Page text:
I went to a dyeing workshop in late April, 2000. It was held at Damwon Restaurant near Seoul, as part of their Magnolia Festival. It was taught by Yu Bong-hee, the owner of Damwon. Everyone just called her Sensayng-nim, or teacher.

That's standard in Korea, by the way -- to use someone's title rather than his or her name. It's a sign of respect. At the institute and here at home, I'm just called "teacher" most of the time. It gets confusing at the institute because there are several teachers there, and when a student says "sensayng-nim," I'm not sure whether he or she means me.

The dyebaths were made up in advance, and there were 4 colors to choose from: bright yellow, sage green, brown, and sort of a mauve-purple. I liked the green color a lot, but so many people wanted that color that teacher looked a little worried, so I went for the purple. I wrote down the Korean names of the dyeplants, but wasn't able to find translations for them in the dictionary. The purple and yellow were wood, the brown was leaves, and I'm not sure about the green.

Dyebath.  Click for larger photo. The Korean method is to wet the fabric first (we used handmade Korean silk -- I'll have to find out where it's made and make a field trip). Then it's put into the dyebath at about 30-40 deg C, and moved around constantly while it cooks. We wore rubber gloves and used our hands.

Rinsing.  Click for larger photo. Then after a while it's rinsed, and then put back into the dyepot. One lady told us that teacher said this should be done at least 6 times, but they stopped me after three times. Then we rinsed it several times (it never did rinse clear -- just like when we're dyeing at home). Then the purple got soaked in fabric softener before being rinsed again, and I ironed it dry. I couldn't see any difference in the color between the first time in the dyebath and the later times. I should experiment some time with 3 fabrics -- do one once, one 3 times, and one 6 times to see if there is a difference after it's dry.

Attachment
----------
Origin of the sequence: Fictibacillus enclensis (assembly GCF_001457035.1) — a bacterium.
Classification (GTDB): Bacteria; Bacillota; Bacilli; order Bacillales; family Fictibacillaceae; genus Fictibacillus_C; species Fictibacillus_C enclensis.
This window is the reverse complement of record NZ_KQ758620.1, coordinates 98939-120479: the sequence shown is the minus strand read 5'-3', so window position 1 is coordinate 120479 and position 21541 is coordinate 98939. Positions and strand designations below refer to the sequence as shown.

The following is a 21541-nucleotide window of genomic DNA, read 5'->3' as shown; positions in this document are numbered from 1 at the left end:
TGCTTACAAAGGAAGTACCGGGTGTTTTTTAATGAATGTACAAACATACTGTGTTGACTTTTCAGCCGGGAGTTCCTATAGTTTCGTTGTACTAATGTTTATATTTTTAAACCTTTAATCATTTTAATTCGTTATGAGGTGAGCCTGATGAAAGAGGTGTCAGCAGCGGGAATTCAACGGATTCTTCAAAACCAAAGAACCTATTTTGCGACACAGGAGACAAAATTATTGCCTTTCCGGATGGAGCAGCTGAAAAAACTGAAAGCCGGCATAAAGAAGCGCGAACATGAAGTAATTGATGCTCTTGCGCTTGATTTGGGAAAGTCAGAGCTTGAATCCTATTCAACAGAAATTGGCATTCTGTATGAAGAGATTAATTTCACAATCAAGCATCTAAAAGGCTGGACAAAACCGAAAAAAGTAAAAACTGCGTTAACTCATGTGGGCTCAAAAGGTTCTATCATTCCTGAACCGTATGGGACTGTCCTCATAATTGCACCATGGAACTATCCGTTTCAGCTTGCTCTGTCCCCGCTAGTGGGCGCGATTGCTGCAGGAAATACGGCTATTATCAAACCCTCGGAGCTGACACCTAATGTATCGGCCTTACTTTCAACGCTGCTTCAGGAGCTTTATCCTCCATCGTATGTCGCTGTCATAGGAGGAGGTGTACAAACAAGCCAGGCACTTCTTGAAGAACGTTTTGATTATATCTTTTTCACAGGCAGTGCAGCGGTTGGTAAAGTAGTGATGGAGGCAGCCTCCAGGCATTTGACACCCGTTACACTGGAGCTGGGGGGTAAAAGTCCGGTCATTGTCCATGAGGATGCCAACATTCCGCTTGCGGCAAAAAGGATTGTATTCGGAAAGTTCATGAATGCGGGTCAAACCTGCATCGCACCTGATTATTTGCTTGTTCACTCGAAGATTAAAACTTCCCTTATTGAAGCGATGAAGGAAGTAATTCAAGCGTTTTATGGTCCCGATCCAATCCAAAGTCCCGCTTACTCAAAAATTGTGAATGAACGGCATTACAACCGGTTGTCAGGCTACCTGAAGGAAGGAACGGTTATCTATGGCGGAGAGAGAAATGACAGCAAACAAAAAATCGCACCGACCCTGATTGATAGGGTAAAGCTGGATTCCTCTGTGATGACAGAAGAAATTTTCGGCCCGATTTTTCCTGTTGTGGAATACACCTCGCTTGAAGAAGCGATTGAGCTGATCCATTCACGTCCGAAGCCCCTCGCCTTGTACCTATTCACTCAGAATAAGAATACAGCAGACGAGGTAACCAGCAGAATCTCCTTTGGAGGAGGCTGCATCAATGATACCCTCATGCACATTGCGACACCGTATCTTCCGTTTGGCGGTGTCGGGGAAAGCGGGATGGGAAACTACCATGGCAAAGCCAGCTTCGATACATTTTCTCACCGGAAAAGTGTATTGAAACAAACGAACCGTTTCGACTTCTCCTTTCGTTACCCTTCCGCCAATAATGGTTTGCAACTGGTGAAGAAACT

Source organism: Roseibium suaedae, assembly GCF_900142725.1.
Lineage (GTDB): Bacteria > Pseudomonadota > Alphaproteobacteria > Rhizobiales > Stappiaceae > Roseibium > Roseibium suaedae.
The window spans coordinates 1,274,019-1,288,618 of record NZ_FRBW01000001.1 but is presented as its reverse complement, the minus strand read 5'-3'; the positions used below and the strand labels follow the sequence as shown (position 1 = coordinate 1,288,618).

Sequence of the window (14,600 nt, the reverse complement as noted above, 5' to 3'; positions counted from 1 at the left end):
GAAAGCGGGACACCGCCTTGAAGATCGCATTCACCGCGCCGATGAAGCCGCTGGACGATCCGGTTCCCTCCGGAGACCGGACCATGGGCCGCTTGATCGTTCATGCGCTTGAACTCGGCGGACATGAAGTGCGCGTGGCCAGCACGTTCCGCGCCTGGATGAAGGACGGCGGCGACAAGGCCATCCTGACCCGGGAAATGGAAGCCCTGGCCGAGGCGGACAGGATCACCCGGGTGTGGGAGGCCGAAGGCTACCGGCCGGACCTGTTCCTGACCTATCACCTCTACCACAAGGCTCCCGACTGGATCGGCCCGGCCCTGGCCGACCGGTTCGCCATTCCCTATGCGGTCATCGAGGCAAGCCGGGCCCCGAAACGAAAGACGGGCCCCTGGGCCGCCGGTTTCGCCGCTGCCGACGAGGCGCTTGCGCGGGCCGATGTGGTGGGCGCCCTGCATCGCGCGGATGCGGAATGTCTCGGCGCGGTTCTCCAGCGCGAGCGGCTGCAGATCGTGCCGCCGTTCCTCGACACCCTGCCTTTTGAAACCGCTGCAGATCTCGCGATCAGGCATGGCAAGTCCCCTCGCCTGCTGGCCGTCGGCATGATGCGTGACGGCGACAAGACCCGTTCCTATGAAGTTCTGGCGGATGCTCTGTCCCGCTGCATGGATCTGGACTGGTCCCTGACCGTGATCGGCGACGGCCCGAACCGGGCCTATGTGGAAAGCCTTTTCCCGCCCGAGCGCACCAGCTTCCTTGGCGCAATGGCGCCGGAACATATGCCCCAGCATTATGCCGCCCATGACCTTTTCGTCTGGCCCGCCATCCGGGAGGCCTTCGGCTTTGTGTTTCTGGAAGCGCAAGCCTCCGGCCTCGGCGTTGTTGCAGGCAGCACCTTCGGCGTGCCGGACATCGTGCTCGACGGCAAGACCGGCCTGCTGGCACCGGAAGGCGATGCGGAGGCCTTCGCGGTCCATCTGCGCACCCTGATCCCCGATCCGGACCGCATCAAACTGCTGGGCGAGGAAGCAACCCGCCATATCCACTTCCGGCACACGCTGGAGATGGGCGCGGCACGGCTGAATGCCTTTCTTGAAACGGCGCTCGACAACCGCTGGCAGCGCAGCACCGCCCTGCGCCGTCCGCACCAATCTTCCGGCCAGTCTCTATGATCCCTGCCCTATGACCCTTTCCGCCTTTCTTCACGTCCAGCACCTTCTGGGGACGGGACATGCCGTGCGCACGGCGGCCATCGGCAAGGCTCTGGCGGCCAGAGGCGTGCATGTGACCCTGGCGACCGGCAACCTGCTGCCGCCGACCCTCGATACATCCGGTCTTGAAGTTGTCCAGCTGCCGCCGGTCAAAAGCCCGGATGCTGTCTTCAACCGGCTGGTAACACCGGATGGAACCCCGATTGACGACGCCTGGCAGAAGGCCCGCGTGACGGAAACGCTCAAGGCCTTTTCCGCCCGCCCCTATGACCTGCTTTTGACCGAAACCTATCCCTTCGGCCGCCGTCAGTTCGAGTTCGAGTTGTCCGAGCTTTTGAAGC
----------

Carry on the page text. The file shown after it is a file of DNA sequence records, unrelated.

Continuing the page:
A workshop participant shows her work. Click for larger photo. My piece ended up with a few brown streaks in it, and teacher said "chen chen hi," which means slowly. So I assume she thought I didn't swish it around fast enough in the dyepot. But it turned out that it was from when I ironed it dry. Some previous projects had bled onto the cloth on the ironing board, and then that transferred onto my fabric. I don't mind; it adds a little interest.

Teacher has a student there, and I talked to her some, and showed her my drop spindle, cochineal-dyed wool, and current knitting project. She was very excited, and took me into the house to show me some of teacher's work, which is dyeing silk with natural dyes and making traditional knotted tassels out of what's called maedup. She also showed me a book on maedup which had pictures of some of teacher's work. Then she took me to talk to teacher. I showed teacher my projects, and a copy of the magazine, Shuttle, Spindle and Dyepot I'd brought. I told her many Americans do these things, and we know some Japanese textile techniques, but nothing Korean; so I wanted to learn about Korean textiles. She said I could visit any time and learn.

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